Are you as confounded by the idea of inspirational leadership as I am? After reading more than a dozen blogs, books, and articles on this topic, I am going to be highly presumptuous and propose a different approach to “inspirational leadership.” First, I ask you to consider typical recommendations for inspiring people culled from a variety of sources:
- Earn people’s trust
- Be enthusiastic
- Have and share a vision
- Know what excites you
- Clarify your values
- Have a unique point of view
- Focus on what others want
- Pull; don’t push
- Ask; don’t tell
- Have an uncommon composition of skill, experience, and time-proven personal perspective
I could keep going, but the items on this list have one or two things in common: they don’t tell you either how or why. How do you earn trust or be enthusiastic? Why does it matter if you clarify values or have a unique point of view? Why focus on what others want if they don’t really understand what they want? Writers pull together a commonsense list of nice-to-have leadership qualities, characteristics, behaviors, and best practices to describe inspirational leadership, but provide little, if any, understanding of how to do them or why they work.
What I find missing from the “10 Ways to Inspire People You Lead” attempts is an underlying framework of what we mean by “inspiring.” Dictionaries define “inspiring” or “inspirational” broadly as influencing, moving, animating, impelling, spurring, or motivating. All of this begs questions that don’t seem to be addressed in most attempts to describe inspirational leadership:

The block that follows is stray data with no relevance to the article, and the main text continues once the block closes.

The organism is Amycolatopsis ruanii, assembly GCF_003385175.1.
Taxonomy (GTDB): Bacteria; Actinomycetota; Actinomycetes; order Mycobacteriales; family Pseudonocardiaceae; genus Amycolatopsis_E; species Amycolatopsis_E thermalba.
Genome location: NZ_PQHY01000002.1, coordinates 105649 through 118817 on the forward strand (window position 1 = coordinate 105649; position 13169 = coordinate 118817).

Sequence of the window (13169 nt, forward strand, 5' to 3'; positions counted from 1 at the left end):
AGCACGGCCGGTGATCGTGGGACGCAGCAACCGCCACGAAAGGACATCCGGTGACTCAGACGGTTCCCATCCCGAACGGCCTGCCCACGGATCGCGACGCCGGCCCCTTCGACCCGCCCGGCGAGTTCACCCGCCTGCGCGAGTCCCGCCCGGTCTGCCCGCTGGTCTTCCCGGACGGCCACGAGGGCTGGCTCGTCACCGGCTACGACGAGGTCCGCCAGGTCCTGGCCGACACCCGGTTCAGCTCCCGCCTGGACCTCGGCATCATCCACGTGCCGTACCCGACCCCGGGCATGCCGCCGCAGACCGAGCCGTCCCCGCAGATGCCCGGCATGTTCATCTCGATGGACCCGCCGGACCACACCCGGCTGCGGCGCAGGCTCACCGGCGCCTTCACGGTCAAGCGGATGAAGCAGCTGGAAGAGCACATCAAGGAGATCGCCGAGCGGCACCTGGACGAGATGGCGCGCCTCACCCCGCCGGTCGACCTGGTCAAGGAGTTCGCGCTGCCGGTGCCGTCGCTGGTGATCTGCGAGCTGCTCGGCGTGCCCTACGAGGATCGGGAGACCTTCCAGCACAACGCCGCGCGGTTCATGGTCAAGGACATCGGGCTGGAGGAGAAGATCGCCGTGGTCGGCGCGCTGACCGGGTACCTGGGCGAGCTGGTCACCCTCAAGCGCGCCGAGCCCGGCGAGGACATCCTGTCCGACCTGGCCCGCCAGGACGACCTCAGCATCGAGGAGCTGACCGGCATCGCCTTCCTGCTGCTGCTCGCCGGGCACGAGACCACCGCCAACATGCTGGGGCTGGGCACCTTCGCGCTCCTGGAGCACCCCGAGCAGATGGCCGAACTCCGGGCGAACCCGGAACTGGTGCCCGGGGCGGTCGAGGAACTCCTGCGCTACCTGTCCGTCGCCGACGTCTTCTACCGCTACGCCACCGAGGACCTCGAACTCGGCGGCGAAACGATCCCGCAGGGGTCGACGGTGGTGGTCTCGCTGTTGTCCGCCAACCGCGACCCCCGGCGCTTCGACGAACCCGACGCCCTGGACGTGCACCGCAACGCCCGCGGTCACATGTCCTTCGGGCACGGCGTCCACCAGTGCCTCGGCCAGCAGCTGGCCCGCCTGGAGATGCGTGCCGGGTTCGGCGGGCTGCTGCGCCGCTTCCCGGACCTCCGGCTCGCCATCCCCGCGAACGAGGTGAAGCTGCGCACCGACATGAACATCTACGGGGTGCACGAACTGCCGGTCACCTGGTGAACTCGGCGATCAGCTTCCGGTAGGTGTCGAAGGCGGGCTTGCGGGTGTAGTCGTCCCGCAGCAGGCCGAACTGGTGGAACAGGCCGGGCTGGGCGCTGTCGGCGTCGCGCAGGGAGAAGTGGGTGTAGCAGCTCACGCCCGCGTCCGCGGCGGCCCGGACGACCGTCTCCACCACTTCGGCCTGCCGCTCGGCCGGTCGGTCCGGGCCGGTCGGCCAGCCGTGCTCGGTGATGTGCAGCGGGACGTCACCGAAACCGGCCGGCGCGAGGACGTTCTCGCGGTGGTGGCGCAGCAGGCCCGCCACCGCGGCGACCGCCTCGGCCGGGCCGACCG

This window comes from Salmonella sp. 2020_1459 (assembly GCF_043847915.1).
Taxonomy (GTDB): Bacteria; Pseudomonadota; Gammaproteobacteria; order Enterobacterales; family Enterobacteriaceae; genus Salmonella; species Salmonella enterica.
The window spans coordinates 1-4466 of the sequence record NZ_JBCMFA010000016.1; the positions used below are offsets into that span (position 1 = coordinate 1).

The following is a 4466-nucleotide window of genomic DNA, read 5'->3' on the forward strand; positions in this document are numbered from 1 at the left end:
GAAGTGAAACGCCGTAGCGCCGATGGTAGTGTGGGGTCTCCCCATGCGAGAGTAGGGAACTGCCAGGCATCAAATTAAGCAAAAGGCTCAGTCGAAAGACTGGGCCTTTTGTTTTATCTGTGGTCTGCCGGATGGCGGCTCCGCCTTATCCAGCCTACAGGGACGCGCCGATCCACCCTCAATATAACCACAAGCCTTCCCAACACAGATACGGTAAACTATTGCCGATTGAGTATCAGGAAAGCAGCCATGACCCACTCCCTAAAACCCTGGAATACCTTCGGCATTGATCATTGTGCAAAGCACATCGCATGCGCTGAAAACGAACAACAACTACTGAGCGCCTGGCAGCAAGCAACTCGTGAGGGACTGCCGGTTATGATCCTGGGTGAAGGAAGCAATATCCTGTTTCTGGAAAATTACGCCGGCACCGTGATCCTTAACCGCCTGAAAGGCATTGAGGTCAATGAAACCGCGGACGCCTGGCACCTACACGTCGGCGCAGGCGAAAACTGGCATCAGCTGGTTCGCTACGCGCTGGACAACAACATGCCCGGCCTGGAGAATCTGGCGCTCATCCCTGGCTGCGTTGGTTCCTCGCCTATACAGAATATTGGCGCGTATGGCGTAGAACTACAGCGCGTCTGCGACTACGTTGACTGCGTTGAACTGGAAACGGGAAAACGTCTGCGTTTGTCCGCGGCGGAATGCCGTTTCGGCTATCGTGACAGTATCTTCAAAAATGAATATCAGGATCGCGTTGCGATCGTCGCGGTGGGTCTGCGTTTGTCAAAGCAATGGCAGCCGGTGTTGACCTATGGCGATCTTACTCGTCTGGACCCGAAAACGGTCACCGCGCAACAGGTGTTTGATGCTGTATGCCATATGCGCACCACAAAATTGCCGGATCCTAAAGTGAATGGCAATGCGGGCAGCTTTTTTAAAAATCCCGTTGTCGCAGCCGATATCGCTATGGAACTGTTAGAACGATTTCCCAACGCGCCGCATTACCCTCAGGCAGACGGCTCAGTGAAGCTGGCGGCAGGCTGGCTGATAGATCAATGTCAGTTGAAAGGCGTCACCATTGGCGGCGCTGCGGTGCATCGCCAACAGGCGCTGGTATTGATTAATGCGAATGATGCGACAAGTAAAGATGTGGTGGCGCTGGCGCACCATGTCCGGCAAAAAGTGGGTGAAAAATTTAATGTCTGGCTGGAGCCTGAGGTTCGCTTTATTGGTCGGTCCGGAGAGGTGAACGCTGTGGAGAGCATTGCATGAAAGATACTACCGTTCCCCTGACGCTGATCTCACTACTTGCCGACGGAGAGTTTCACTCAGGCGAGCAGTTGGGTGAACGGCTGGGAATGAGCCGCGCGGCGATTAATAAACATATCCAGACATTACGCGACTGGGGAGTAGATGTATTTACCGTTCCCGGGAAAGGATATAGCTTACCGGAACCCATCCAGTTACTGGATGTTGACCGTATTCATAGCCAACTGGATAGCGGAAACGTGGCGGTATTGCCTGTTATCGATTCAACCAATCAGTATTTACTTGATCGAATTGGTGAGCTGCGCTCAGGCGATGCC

- What is it that people find stimulating and motivating?
- What is it that impels people to thrive?
- How do leaders tap into it?
There is a field of research that has asked these questions, conducting thousands of scientific studies to finally demonstrate why people are motivated and thrive. Self-Determination Theory has validated three fundamental and universal psychological needs shared by all human beings on the planet regardless of culture, generation, gender, or race. These needs are for Autonomy, Relatedness, and Competence (ARC). When these psychological needs are satisfied, they lead to positive and sustainable energy, vitality, and well-being; when they are undermined, they result in less creative, innovative, productive, and mentally and physically healthy people.
When leaders understand the true nature of human motivation, they are better equipped to be inspirational. For example …
- Trust is a by-product of people’s needs for ARC being satisfied.
- A clearly articulated vision gives people the Autonomy to choose whether they want to share that vision.
- A noble purpose gives people a sense of contributing to the whole and serving the greater good—components of Relatedness.
- Both asking and telling are necessary depending on an individual’s development level—understanding how to be a situational leader who gives people the direction and support they need when they need it, builds Competence over time.
When individuals understand the true nature of their own motivation, they are better equipped to ask for what they really need. People can’t ask for what they don’t know they need. People interpret the longing they have into traditional and, unfortunately, less effective, “asks.” Thus, instead of asking for Autonomy, Relatedness, and Competence, they ask for more money, power, and status as substitutes for what will really help them thrive.
My proposition is this: When leaders focus on helping people satisfy their three basic psychological needs, people will respond with, “That’s inspirational leadership.”